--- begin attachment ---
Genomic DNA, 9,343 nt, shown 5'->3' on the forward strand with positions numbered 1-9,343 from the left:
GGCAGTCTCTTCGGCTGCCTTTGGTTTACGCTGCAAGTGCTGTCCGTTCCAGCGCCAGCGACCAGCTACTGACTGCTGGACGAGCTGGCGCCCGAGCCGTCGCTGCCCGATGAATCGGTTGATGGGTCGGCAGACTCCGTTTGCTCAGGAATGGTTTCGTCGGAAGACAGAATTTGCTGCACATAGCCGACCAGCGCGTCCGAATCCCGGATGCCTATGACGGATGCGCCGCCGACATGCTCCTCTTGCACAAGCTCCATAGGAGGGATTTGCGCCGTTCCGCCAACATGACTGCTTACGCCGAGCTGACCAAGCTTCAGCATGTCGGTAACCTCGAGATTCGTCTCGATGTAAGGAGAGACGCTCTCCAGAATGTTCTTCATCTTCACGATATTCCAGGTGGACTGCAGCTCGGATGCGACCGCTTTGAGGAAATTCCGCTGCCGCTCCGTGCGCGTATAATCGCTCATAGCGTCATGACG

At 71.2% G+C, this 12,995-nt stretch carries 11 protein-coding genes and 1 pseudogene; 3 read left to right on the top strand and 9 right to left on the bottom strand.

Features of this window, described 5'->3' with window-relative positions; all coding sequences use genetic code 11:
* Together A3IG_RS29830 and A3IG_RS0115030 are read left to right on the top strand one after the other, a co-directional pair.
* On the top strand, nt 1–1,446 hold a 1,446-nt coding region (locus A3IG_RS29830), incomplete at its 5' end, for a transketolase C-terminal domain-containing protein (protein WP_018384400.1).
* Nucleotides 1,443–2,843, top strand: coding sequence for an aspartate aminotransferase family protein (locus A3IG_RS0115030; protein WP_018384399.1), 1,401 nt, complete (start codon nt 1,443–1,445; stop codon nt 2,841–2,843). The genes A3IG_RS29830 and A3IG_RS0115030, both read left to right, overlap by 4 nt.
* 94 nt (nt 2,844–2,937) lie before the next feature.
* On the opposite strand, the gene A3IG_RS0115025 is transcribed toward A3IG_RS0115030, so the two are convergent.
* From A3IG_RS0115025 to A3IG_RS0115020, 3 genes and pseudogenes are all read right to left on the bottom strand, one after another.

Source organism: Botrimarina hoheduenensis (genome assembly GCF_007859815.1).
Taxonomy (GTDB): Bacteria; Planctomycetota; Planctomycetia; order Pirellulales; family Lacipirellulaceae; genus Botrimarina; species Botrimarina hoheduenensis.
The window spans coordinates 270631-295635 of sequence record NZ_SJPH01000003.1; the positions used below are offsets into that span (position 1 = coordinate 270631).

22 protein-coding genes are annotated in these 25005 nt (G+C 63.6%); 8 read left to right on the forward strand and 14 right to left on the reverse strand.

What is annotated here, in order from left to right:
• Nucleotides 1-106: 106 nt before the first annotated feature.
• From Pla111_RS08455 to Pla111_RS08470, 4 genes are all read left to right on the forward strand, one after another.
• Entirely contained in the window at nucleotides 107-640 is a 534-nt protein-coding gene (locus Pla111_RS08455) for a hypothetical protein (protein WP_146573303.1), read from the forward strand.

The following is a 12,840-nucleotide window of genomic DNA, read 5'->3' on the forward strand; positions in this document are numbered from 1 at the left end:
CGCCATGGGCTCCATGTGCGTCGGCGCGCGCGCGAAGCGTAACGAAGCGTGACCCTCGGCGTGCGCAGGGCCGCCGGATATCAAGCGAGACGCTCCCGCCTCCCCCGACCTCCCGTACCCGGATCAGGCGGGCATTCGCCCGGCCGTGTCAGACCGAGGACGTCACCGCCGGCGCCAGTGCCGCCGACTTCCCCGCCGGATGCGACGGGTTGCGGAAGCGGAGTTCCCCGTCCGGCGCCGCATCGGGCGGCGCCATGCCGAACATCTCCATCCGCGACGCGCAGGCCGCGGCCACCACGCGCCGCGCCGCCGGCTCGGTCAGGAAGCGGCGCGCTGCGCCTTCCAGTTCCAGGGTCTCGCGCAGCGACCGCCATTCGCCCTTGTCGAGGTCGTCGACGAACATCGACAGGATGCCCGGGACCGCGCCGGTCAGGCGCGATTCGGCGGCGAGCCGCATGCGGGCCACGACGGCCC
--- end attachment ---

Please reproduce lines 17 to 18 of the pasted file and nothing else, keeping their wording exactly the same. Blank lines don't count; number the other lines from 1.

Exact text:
• From Pla111_RS08455 to Pla111_RS08470, 4 genes are all read left to right on the forward strand, one after another.
• Entirely contained in the window at nucleotides 107-640 is a 534-nt protein-coding gene (locus Pla111_RS08455) for a hypothetical protein (protein WP_146573303.1), read from the forward strand.